Dan Herrera, Sr., Plaintiff-appellant, v. Glenn Weathers, Taos County Sheriff; Defendant-appellee,andtaos County Sheriff's Department, Samuel Montoya, Taoscounty Manager, Taos County Board Ofcommissioners, Orlando Santistevan,sofio D. Ortega, Celestinoromero, Defendants, 72 F.3d 137 (10th Cir. 1995)

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US Court of Appeals for the Tenth Circuit - 72 F.3d 137 (10th Cir. 1995) Dec. 7, 1995


Before BRISCOE and LOGAN, Circuit Judges, and THOMPSON,**  District Judge.

LOGAN, Circuit Judge.

After examining the briefs and appellate record, this panel has determined unanimously to grant the parties' request for a decision on the briefs without oral argument. See Fed. R. App. P. 34(f) and 10th Cir. R. 34.1.9. The case is therefore ordered submitted without oral argument.

Plaintiff Dan Herrera, Sr. appeals from the grant of summary judgment in favor of defendant Glenn Weathers on the basis of qualified immunity in this retaliatory discharge action filed under 42 U.S.C.1983. We have jurisdiction under 28 U.S.C. 1291,2  and we affirm.

Plaintiff was employed by the Taos County Sheriff's Department from March 1984 through November 1993, first as a deputy and later as a sergeant. Defendant Weathers was undersheriff to Felipe Cordova--who is not a party to this suit--in 1989 and 1990, and became sheriff in January 1993. Plaintiff was placed on administrative leave with pay on August 24, 1993, and discharged on November 24, 1993, after defendant recommended his termination to the Taos County manager. Defendant claims he recommended plaintiff's discharge because two investigations concluded there was probable cause to believe that plaintiff committed a crime during the attempted execution of a warrant for the arrest of his son in August 1993. Plaintiff claims he actually was fired in retaliation for bringing a Fair Labor Standards Act (FLSA) claim against the sheriff's department in August 1993, for participating in union activities at the department, and for having run against Cordova and defendant for sheriff in the 1990 and 1992 primary elections, respectively. The district court decided that plaintiff's FLSA suit was not a protected First Amendment activity and that plaintiff had produced insufficient evidence to withstand summary judgment on the issue whether either of his other First Amendment activities was the motivating factor in defendant's decision to recommend his discharge.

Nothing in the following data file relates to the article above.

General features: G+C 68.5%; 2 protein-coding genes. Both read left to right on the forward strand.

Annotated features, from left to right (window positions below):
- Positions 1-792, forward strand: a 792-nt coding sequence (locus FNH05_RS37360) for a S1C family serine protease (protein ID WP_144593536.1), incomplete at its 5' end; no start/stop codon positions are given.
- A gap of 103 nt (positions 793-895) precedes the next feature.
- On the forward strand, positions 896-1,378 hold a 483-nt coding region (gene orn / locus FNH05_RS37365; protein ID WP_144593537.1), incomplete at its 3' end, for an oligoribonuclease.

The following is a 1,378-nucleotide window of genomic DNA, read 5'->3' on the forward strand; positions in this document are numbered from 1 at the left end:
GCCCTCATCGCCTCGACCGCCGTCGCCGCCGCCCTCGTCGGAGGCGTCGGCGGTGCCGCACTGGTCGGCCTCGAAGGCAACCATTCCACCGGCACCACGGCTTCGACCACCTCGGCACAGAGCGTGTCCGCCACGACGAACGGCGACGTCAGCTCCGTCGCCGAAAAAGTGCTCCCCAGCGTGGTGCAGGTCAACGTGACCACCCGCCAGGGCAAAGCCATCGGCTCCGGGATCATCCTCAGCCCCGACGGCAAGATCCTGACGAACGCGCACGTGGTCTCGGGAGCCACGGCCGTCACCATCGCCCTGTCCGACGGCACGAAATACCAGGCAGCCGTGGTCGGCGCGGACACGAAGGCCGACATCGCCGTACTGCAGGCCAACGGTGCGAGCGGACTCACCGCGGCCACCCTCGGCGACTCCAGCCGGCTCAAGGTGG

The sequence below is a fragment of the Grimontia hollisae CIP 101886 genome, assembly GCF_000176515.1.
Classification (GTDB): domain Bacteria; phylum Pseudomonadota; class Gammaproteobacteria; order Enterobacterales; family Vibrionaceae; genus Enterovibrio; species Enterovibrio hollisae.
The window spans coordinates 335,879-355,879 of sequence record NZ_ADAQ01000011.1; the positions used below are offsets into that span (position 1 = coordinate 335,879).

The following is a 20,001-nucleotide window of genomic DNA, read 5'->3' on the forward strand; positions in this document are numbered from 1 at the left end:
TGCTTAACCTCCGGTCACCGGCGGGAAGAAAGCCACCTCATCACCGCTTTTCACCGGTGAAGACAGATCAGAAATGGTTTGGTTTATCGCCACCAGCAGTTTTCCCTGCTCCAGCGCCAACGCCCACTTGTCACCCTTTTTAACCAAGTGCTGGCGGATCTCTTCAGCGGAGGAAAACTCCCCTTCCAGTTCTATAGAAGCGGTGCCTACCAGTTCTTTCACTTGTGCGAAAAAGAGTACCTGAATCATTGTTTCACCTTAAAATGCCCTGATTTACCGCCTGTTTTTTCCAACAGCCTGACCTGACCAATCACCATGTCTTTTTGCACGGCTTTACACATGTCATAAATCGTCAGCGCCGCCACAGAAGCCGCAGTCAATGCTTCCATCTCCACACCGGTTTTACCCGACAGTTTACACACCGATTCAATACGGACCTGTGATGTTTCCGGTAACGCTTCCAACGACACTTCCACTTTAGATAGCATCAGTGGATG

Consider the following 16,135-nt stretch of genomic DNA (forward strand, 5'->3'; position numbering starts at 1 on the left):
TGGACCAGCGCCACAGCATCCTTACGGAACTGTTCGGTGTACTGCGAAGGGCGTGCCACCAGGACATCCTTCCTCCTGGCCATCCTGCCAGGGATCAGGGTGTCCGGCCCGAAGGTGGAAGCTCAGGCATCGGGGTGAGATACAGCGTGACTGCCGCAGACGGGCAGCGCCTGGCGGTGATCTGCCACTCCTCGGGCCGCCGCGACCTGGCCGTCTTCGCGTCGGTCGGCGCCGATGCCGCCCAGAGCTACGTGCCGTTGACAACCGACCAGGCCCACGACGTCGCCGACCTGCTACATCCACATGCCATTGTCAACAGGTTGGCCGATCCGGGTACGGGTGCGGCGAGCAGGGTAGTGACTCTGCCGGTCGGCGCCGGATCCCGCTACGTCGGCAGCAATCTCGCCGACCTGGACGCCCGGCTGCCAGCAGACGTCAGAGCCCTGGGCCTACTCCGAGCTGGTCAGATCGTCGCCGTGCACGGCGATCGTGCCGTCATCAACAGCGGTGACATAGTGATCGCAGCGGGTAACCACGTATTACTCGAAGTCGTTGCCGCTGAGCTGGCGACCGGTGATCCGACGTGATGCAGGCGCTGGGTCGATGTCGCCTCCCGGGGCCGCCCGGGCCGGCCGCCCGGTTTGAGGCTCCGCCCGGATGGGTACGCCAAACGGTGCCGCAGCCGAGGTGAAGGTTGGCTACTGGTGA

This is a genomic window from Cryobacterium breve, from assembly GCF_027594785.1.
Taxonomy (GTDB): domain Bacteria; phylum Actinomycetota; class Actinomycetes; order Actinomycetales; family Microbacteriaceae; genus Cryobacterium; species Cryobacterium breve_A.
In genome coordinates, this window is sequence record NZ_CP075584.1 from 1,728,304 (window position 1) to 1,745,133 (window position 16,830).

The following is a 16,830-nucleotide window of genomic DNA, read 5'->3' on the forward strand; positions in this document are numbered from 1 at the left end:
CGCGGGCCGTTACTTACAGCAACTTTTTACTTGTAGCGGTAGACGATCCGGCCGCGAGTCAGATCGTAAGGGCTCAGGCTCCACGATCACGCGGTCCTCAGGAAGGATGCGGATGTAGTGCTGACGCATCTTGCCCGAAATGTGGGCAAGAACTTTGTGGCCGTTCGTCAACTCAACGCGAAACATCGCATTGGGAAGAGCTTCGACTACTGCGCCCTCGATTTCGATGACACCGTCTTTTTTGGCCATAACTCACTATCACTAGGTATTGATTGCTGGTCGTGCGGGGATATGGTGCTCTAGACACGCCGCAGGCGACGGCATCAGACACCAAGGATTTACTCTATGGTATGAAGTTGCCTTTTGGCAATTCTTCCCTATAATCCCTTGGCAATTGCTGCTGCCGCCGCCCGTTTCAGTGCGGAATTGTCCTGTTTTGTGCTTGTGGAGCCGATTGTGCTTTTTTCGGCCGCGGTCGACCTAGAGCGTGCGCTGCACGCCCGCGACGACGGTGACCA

We review the grant of summary judgment de novo, using the same standard as that applied by the district court. Wolf v. Prudential Ins. Co., 50 F.3d 793, 796 (10th Cir. 1995). Our assessment of defendant's qualified immunity defense involves two steps. See Bisbee v. Bey, 39 F.3d 1096, 1100 (10th Cir. 1994), cert. denied, 115 S. Ct. 2577 (1995). First, we must "determine whether plaintiff's allegations, if true, state a claim for a violation of a constitutional right that was clearly established when defendant acted." Id. We agree with the district court that plaintiff's FLSA action is not protected First Amendment activity because the claim--for nonpayment of overtime compensation--is not a matter of public concern. See Connick v. Myers, 461 U.S. 138, 146 (1983). Defendant concedes, however, that plaintiff's allegations of retaliation for union activity and running for election do state a claim for relief. Therefore, the burden shifts to defendant to show that there is no genuine issue of material fact and that he is entitled to judgment as a matter of law. See Bisbee, 39 F.3d at 1100. Once defendant makes this showing, plaintiff "must produce some specific factual support for [his] claim of unconstitutional motive." Id. (quotation and citation omitted).